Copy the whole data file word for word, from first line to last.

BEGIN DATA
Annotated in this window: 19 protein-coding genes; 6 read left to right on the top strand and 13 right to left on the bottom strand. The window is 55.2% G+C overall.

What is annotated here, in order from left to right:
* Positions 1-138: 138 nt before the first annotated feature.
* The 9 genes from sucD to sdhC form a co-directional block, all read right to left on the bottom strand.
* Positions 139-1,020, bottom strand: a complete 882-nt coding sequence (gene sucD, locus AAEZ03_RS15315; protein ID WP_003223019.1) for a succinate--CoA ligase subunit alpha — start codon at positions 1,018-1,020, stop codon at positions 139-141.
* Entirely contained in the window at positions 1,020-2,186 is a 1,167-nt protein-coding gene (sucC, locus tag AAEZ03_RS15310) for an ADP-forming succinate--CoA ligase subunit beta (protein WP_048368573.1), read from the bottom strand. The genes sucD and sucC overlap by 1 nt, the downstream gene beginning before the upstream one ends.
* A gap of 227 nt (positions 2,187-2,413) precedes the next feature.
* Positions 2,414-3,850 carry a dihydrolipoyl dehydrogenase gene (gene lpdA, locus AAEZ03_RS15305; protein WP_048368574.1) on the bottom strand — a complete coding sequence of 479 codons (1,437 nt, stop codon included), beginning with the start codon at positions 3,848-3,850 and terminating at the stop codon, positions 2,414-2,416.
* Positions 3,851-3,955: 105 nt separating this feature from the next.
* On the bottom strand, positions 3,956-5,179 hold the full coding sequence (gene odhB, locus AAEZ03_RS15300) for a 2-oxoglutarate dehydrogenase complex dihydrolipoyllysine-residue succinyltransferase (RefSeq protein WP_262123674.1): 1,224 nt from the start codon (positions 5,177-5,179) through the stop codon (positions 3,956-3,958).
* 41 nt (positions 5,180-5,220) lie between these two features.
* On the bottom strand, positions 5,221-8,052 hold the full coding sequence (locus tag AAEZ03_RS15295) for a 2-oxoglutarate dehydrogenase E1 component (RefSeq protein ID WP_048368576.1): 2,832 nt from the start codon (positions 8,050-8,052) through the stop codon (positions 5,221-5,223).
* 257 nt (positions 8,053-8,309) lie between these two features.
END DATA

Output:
Annotated in this window: 19 protein-coding genes; 6 read left to right on the top strand and 13 right to left on the bottom strand. The window is 55.2% G+C overall.

What is annotated here, in order from left to right:
* Positions 1-138: 138 nt before the first annotated feature.
* The 9 genes from sucD to sdhC form a co-directional block, all read right to left on the bottom strand.
* Positions 139-1,020, bottom strand: a complete 882-nt coding sequence (gene sucD, locus AAEZ03_RS15315; protein ID WP_003223019.1) for a succinate--CoA ligase subunit alpha — start codon at positions 1,018-1,020, stop codon at positions 139-141.
* Entirely contained in the window at positions 1,020-2,186 is a 1,167-nt protein-coding gene (sucC, locus tag AAEZ03_RS15310) for an ADP-forming succinate--CoA ligase subunit beta (protein WP_048368573.1), read from the bottom strand. The genes sucD and sucC overlap by 1 nt, the downstream gene beginning before the upstream one ends.
* A gap of 227 nt (positions 2,187-2,413) precedes the next feature.
* Positions 2,414-3,850 carry a dihydrolipoyl dehydrogenase gene (gene lpdA, locus AAEZ03_RS15305; protein WP_048368574.1) on the bottom strand — a complete coding sequence of 479 codons (1,437 nt, stop codon included), beginning with the start codon at positions 3,848-3,850 and terminating at the stop codon, positions 2,414-2,416.
* Positions 3,851-3,955: 105 nt separating this feature from the next.
* On the bottom strand, positions 3,956-5,179 hold the full coding sequence (gene odhB, locus AAEZ03_RS15300) for a 2-oxoglutarate dehydrogenase complex dihydrolipoyllysine-residue succinyltransferase (RefSeq protein WP_262123674.1): 1,224 nt from the start codon (positions 5,177-5,179) through the stop codon (positions 3,956-3,958).
* 41 nt (positions 5,180-5,220) lie between these two features.
* On the bottom strand, positions 5,221-8,052 hold the full coding sequence (locus tag AAEZ03_RS15295) for a 2-oxoglutarate dehydrogenase E1 component (RefSeq protein ID WP_048368576.1): 2,832 nt from the start codon (positions 8,050-8,052) through the stop codon (positions 5,221-5,223).
* 257 nt (positions 8,053-8,309) lie between these two features.